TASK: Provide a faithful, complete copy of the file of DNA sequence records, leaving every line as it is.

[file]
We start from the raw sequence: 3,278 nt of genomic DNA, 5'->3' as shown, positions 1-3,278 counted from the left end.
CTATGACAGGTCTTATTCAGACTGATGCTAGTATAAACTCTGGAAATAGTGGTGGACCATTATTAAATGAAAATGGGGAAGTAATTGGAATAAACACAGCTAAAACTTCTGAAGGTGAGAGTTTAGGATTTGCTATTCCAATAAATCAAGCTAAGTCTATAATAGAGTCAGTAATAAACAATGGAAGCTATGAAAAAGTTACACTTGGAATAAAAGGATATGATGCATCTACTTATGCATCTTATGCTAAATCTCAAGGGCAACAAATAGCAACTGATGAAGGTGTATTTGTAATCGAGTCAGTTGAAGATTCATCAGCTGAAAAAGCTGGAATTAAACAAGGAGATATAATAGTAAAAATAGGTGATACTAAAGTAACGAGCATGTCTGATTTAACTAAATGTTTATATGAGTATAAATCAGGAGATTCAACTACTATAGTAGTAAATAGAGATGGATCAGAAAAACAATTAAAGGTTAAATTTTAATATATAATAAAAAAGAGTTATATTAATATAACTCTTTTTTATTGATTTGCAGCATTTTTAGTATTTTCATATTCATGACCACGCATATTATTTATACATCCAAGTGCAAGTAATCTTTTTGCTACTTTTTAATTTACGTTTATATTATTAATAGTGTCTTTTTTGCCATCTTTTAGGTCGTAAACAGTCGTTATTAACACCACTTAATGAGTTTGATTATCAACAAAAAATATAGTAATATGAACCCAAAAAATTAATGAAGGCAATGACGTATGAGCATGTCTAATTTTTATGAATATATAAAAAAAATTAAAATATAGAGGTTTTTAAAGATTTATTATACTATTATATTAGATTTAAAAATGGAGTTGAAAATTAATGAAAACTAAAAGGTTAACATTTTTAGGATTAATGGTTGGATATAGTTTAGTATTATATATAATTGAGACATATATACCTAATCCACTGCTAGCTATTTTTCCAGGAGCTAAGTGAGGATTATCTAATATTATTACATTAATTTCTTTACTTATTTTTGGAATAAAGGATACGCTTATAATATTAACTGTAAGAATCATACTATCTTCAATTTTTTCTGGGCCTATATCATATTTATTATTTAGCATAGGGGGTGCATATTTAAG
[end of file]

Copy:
We start from the raw sequence: 3,278 nt of genomic DNA, 5'->3' as shown, positions 1-3,278 counted from the left end.
CTATGACAGGTCTTATTCAGACTGATGCTAGTATAAACTCTGGAAATAGTGGTGGACCATTATTAAATGAAAATGGGGAAGTAATTGGAATAAACACAGCTAAAACTTCTGAAGGTGAGAGTTTAGGATTTGCTATTCCAATAAATCAAGCTAAGTCTATAATAGAGTCAGTAATAAACAATGGAAGCTATGAAAAAGTTACACTTGGAATAAAAGGATATGATGCATCTACTTATGCATCTTATGCTAAATCTCAAGGGCAACAAATAGCAACTGATGAAGGTGTATTTGTAATCGAGTCAGTTGAAGATTCATCAGCTGAAAAAGCTGGAATTAAACAAGGAGATATAATAGTAAAAATAGGTGATACTAAAGTAACGAGCATGTCTGATTTAACTAAATGTTTATATGAGTATAAATCAGGAGATTCAACTACTATAGTAGTAAATAGAGATGGATCAGAAAAACAATTAAAGGTTAAATTTTAATATATAATAAAAAAGAGTTATATTAATATAACTCTTTTTTATTGATTTGCAGCATTTTTAGTATTTTCATATTCATGACCACGCATATTATTTATACATCCAAGTGCAAGTAATCTTTTTGCTACTTTTTAATTTACGTTTATATTATTAATAGTGTCTTTTTTGCCATCTTTTAGGTCGTAAACAGTCGTTATTAACACCACTTAATGAGTTTGATTATCAACAAAAAATATAGTAATATGAACCCAAAAAATTAATGAAGGCAATGACGTATGAGCATGTCTAATTTTTATGAATATATAAAAAAAATTAAAATATAGAGGTTTTTAAAGATTTATTATACTATTATATTAGATTTAAAAATGGAGTTGAAAATTAATGAAAACTAAAAGGTTAACATTTTTAGGATTAATGGTTGGATATAGTTTAGTATTATATATAATTGAGACATATATACCTAATCCACTGCTAGCTATTTTTCCAGGAGCTAAGTGAGGATTATCTAATATTATTACATTAATTTCTTTACTTATTTTTGGAATAAAGGATACGCTTATAATATTAACTGTAAGAATCATACTATCTTCAATTTTTTCTGGGCCTATATCATATTTATTATTTAGCATAGGGGGTGCATATTTAAG